- According to a member of the Senate Intelligence Committee, the Senate body and its counterpart in the House have basically ceased working together on anything.
- The split comes after it was revealed that Republican members of the House Intelligence Committee had leaked the text messages of Senate committee Vice Chairman Mark Warner.
- The senator described the two committees, which used to work closely together, as being “worlds apart.”
Days after news broke that Republicans on the House Intelligence Committee had leaked Senate Intelligence Vice Chairman Sen. Mark Warner’s text messages to Fox News, a Senator on the Senate panel said relations between the two bodies had hit rock bottom.
“I would say there’s not much of a relationship at this point, to tell you the truth,” Sen. Angus King told host Chuck Todd on NBC’s “Meet the Press.” “We’re trying to just continue on on a bipartisan basis. You’ll notice there haven’t been all the memos and counter-memos and that kind of thing and there really isn’t that much of a relationship.”
“Were only a couple hundred yards apart, but it’s worlds apart in terms of the way we’ve approached this,” King added, referring to the Congressional investigation into Russian election meddling.
The House Intelligence Committee, led by Chairman Rep. Devin Nunes, has descended into an unprecedented level of partisanship in recent months, spurred by the release of Nunes’ controversial memo on alleged misconduct at the FBI and Justice Department with respect to the Russia investigation.
Ranking member of the committee, Rep. Adam Schiff, released his own memo seeking to clarifying Nunes’ claims. Both memos contained sensitive information that President Donald Trump had to declassify for them to release it.
Unprecedented partisan conflict
The friction between the two committees reached a boiling point this week when The New York Times reported that members of the House Committee were the ones who leaked Warner’s text messages to Fox News.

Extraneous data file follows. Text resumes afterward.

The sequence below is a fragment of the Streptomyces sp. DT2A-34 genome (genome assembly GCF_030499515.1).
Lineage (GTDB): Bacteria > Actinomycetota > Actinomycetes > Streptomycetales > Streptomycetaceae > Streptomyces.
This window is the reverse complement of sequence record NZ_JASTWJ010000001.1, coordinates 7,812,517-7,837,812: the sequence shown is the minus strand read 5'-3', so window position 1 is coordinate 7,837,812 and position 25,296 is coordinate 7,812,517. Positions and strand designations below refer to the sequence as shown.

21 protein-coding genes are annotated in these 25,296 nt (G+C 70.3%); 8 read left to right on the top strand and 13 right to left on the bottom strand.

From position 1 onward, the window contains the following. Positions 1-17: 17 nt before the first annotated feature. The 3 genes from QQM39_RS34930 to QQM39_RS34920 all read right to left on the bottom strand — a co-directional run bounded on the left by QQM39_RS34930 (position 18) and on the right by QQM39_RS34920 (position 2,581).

Warner had been texting Adam Waldman, the lobbyist of powerful Russian oligarch Oleg Deripaska, in an effort to get in touch with former British spy Christopher Steele, who compiled the so-called Trump-Russia dossier.
Deripaska also worked with President Donald Trump’s former campaign manager Paul Manafort, and has frequently come up in events related to the Russia investigation.
In another incident in January, when Senate Intelligence Committee Chair Richard Burr requested to see a copy of Nunes’ memo prior to its release, he was duly rebuffed.
While the Senate Intelligence Committee has reportedly been functioning as normal, the House Committee on the other hand has become mired in infighting, which many experts and intelligence veterans have portrayed as a threat to national security.
“Of course it is [a threat to national security],” Benjamin Wittes, a senior fellow at the Brookings Institution and the editor-in-chief of the national security blog Lawfare, told Business Insider. “It’s not even a subtle thing.”
A former senior intelligence official contextualized his statement.
“I fear that the result of today’s dynamic … is not just hurt feelings in the intelligence community or the FBI or lowered morale,” the official previously told Business Insider. “It is chiseling away at the standing of these institutions in the eyes of the American people.”